The Democrats’ Senate majority remains narrow, which could still present challenges in efforts to swiftly confirm judicial nominees. Just two absences or Democratic “no” votes could be enough to quash a confirmation. Kimberly Humphrey, legal director for federal courts at the Alliance for Justice, said Democrats’ 51-49 majority is “by no means a slam dunk”, even as she emphasized the importance of Warnock’s victory.
To help ease the confirmation process for some nominees, Humphrey’s group and other progressive organizations have called on Senate Democrats to reconsider the practice of “blue slips”.
The blue slip policy gives home-state senators the option to block district court nominees from even receiving a hearing, which has made it difficult for Democrats to fill vacancies in states with at least one Republican senator. As Biden looks to match Trump’s judicial record, a number of progressives are demanding hearings for district court nominees regardless of their home-state senators’ objections.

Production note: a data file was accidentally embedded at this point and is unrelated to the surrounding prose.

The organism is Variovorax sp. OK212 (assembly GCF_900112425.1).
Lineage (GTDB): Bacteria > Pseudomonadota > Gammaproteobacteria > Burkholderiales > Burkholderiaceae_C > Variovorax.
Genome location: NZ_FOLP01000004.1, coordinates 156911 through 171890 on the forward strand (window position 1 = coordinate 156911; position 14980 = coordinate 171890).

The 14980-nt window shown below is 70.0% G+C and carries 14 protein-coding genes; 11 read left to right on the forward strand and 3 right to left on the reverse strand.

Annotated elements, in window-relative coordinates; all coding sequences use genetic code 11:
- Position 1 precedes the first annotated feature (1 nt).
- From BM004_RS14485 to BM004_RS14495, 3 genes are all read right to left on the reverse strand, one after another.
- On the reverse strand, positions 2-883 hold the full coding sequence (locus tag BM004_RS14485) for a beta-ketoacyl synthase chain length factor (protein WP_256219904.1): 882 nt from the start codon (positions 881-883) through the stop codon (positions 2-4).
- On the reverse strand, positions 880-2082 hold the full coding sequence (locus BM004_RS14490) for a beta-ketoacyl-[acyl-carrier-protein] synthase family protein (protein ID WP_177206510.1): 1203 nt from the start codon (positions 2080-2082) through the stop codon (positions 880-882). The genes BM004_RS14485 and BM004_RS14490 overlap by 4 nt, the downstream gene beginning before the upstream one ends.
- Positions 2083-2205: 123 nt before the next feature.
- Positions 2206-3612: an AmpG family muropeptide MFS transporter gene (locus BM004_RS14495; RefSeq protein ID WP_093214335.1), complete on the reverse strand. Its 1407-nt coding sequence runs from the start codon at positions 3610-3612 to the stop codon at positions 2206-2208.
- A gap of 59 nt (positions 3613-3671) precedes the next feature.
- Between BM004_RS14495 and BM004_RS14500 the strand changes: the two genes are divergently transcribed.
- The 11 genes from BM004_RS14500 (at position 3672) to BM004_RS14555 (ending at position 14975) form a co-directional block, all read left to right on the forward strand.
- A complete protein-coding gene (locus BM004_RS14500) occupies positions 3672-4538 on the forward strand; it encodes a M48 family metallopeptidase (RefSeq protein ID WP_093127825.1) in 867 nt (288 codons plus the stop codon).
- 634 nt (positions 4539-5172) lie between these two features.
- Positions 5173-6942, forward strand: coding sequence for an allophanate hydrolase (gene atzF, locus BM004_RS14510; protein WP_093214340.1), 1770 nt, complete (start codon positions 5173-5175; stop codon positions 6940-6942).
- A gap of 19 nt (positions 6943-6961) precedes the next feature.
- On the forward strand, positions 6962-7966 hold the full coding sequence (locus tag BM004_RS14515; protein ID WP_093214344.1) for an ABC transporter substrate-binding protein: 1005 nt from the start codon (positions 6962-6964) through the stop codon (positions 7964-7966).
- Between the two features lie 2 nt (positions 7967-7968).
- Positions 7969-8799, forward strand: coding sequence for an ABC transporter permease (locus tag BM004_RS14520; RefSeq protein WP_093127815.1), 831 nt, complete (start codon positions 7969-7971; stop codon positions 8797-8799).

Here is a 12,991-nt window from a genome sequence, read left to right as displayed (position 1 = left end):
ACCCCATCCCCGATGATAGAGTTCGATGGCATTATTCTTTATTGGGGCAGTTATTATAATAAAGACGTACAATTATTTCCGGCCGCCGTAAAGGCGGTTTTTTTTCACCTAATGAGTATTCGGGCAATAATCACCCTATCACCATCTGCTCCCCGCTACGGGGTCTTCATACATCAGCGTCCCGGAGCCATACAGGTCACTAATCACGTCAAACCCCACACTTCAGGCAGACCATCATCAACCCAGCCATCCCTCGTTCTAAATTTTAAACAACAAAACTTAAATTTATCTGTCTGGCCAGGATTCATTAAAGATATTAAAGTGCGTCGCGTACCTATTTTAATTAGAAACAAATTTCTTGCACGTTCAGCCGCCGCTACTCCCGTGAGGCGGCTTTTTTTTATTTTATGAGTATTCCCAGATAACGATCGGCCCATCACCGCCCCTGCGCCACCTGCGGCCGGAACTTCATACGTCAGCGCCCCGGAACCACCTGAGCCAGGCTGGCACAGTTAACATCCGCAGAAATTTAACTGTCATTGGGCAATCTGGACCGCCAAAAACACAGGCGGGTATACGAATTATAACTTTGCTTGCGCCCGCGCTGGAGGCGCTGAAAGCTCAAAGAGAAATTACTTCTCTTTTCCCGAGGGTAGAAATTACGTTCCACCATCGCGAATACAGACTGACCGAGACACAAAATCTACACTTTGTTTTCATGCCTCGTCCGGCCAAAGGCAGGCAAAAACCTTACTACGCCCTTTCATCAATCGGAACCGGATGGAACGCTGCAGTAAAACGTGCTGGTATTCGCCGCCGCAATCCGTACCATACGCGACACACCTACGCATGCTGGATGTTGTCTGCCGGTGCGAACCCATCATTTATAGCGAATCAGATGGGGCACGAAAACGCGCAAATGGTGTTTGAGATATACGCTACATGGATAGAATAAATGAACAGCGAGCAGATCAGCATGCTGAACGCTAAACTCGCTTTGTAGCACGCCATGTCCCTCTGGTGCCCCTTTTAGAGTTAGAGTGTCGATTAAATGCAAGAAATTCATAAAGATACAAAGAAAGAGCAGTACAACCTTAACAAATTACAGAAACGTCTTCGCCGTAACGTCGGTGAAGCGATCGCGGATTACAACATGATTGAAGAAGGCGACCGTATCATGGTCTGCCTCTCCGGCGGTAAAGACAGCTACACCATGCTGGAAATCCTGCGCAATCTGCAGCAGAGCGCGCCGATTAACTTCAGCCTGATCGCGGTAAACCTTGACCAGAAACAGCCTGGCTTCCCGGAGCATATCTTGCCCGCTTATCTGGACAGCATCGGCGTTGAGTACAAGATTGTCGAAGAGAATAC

Depending on potential blue slip reform and the number of vacancies created in the next two years, Kang believes Biden could be on track to make history of his own.
“President Biden has the chance to confirm as many judges as President Trump did,” Kang said. “He’s certainly well on his way to leaving his mark on the bench.”
This content was originally published here.